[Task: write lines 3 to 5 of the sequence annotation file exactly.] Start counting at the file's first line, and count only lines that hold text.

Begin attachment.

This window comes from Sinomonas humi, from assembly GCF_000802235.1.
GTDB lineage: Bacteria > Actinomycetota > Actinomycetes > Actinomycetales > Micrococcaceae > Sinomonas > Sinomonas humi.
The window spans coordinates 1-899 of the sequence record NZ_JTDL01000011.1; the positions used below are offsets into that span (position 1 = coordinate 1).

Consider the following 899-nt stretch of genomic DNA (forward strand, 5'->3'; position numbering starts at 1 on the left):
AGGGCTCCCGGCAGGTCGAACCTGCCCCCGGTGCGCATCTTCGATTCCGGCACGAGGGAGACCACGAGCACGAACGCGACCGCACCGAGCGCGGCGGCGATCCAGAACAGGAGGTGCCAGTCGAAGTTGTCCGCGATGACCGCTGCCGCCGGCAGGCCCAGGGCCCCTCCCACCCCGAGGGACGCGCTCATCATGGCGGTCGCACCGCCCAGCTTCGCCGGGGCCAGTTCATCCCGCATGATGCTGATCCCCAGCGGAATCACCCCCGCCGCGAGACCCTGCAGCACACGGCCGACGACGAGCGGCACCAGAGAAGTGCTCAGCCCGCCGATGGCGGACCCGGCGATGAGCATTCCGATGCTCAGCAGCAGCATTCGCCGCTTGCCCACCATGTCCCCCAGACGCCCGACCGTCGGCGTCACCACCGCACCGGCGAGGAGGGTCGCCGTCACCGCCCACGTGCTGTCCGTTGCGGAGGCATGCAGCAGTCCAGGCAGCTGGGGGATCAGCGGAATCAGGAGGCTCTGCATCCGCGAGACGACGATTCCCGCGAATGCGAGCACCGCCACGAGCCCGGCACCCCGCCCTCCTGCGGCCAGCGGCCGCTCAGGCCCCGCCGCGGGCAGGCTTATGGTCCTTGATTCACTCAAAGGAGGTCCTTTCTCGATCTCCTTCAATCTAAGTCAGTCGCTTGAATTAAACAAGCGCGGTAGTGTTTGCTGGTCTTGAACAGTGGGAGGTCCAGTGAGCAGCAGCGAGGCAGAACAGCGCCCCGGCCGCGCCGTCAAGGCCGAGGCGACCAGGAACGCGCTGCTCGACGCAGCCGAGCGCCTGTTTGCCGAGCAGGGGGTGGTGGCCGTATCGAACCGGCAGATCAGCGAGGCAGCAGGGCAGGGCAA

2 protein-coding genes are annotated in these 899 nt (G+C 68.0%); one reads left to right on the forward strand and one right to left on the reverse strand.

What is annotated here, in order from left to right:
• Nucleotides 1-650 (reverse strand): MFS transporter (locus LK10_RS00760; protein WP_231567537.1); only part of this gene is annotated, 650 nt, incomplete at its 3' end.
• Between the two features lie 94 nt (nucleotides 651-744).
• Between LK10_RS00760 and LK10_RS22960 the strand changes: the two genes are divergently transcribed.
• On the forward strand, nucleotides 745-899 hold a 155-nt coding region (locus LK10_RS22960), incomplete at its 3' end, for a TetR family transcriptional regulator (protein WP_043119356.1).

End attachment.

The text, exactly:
The window spans coordinates 1-899 of the sequence record NZ_JTDL01000011.1; the positions used below are offsets into that span (position 1 = coordinate 1).

Consider the following 899-nt stretch of genomic DNA (forward strand, 5'->3'; position numbering starts at 1 on the left):
AGGGCTCCCGGCAGGTCGAACCTGCCCCCGGTGCGCATCTTCGATTCCGGCACGAGGGAGACCACGAGCACGAACGCGACCGCACCGAGCGCGGCGGCGATCCAGAACAGGAGGTGCCAGTCGAAGTTGTCCGCGATGACCGCTGCCGCCGGCAGGCCCAGGGCCCCTCCCACCCCGAGGGACGCGCTCATCATGGCGGTCGCACCGCCCAGCTTCGCCGGGGCCAGTTCATCCCGCATGATGCTGATCCCCAGCGGAATCACCCCCGCCGCGAGACCCTGCAGCACACGGCCGACGACGAGCGGCACCAGAGAAGTGCTCAGCCCGCCGATGGCGGACCCGGCGATGAGCATTCCGATGCTCAGCAGCAGCATTCGCCGCTTGCCCACCATGTCCCCCAGACGCCCGACCGTCGGCGTCACCACCGCACCGGCGAGGAGGGTCGCCGTCACCGCCCACGTGCTGTCCGTTGCGGAGGCATGCAGCAGTCCAGGCAGCTGGGGGATCAGCGGAATCAGGAGGCTCTGCATCCGCGAGACGACGATTCCCGCGAATGCGAGCACCGCCACGAGCCCGGCACCCCGCCCTCCTGCGGCCAGCGGCCGCTCAGGCCCCGCCGCGGGCAGGCTTATGGTCCTTGATTCACTCAAAGGAGGTCCTTTCTCGATCTCCTTCAATCTAAGTCAGTCGCTTGAATTAAACAAGCGCGGTAGTGTTTGCTGGTCTTGAACAGTGGGAGGTCCAGTGAGCAGCAGCGAGGCAGAACAGCGCCCCGGCCGCGCCGTCAAGGCCGAGGCGACCAGGAACGCGCTGCTCGACGCAGCCGAGCGCCTGTTTGCCGAGCAGGGGGTGGTGGCCGTATCGAACCGGCAGATCAGCGAGGCAGCAGGGCAGGGCAA